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Possible cause: Plantar fasciitis

Plantar fasciitis is inflammation of the thick band of fascia that runs from the heel bone to the toes. It can be caused by a one-time event in which you overload the tissue, such as walking for miles on vacation in new shoes. Or it can develop over a longer period in response to posture or mobility issues in the feet, says biomechanist Katy Bowman, MS, author of Simple Steps to Foot Pain Relief.

“Plantar fasciitis is biomechanical in origin,” Robert Kornfeld, DPM, a holistic podiatrist at the Chronic Foot Pain Center in New York City explains. “One typical cause comes from the calf muscle being overly tight in compensation for hypermobility in the forefoot. The tighter the calf muscle gets, the greater the pull and stress on the plantar fascia, which can injure cells and cause them to become chronically inflamed.” Small tears may also develop in the plantar fascia, adding to pain and inflammation.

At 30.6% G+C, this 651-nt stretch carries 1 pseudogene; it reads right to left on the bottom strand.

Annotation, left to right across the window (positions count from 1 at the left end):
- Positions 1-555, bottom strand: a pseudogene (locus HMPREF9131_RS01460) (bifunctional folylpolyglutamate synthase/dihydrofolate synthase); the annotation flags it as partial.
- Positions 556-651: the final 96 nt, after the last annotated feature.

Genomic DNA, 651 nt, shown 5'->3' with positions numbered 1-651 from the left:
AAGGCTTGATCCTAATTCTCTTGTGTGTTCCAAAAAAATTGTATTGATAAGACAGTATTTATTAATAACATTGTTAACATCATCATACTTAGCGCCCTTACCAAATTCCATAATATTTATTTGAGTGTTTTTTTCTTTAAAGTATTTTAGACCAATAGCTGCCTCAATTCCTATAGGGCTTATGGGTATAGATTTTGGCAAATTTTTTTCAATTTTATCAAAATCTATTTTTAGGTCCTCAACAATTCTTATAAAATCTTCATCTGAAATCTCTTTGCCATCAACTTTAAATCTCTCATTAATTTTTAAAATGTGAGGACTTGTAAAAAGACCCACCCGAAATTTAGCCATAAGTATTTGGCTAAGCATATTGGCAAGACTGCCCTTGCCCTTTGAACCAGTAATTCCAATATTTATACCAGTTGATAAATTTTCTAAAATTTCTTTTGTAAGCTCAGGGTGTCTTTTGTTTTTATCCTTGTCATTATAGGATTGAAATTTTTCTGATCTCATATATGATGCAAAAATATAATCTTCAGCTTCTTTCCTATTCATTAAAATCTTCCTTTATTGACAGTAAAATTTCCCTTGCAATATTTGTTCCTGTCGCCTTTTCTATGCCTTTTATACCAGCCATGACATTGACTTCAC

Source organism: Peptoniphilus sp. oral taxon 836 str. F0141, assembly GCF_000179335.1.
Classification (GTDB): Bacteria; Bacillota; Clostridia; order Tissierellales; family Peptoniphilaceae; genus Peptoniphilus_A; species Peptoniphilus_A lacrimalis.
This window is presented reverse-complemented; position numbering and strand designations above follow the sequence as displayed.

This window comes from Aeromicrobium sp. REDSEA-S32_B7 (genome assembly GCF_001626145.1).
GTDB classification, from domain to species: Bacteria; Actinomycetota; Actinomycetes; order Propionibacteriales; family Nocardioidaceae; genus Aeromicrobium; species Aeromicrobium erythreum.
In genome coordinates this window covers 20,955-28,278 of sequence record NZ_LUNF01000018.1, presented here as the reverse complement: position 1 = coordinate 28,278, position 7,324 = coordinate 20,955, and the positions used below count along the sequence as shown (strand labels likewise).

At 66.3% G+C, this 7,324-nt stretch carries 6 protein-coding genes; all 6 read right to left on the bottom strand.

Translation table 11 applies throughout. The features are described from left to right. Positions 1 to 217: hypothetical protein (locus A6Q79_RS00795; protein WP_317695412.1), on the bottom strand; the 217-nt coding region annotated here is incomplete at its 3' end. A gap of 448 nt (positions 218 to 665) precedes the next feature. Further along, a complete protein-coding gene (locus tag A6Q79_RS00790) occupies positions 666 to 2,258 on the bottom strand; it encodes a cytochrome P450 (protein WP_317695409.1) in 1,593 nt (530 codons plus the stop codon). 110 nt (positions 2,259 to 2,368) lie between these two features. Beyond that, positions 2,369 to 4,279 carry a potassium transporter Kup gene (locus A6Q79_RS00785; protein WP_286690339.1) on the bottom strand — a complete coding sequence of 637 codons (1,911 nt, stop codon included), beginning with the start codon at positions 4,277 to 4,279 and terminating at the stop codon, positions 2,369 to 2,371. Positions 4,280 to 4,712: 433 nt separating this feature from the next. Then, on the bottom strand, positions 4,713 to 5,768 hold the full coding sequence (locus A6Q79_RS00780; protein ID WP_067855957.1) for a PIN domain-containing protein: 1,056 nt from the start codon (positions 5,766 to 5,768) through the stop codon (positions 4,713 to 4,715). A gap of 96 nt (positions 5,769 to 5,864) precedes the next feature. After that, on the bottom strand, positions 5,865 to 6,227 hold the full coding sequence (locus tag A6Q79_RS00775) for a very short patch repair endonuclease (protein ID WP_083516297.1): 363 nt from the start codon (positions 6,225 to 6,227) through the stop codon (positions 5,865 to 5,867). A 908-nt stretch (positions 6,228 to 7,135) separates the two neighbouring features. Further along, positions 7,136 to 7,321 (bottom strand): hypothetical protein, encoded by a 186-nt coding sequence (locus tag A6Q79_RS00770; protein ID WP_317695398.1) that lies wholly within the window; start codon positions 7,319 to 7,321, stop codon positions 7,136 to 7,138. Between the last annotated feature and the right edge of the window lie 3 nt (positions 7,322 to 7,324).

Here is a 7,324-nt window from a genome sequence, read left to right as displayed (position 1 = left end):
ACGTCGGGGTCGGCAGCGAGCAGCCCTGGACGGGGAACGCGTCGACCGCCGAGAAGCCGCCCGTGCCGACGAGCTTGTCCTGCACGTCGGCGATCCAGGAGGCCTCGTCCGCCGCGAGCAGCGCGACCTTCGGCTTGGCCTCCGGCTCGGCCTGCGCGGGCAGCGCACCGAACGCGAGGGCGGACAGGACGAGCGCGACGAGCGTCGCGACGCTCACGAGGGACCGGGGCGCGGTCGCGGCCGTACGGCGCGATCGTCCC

The antidote, says Bowman, is mobilizing and stretching the foot. “You’ve got this stiff, tense wad of injured tissue, and you want to stretch and smooth it out like a ball of dough.” She suggests using targeted stretches and rolling the foot out on a ball. “These are ways of waking up this tissue that’s clumped to protect itself.”

Other strategies include getting a biomechanical evaluation to help identify problematic gait and posture habits, changing your footwear, and trying acupuncture.

While some may benefit from taping or using an orthotic or brace, Bowman stresses the importance of identifying the underlying cause. “You want to get your foot working better for you without all that gear, or else you’re not really getting to the root of the problem.”

As the literal foundation of our bodies, our feet are crucial to keeping us active and healthy. See “What Your Feet Are Trying to Tell You,” from which this article was excerpted, for more common foot issues and steps to relieving them.

Mo Perry

Mo Perry is an Experience Life contributing editor.

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  1. Plantar fasciitis happens when the band of tissue on the bottom of your foot gets irritated and inflamed. This can be due to tight calf muscles or how you walk. Stretching and improving foot movement can help, along with changing your shoes or trying acupuncture. It’s important to address the main problem to find lasting relief.

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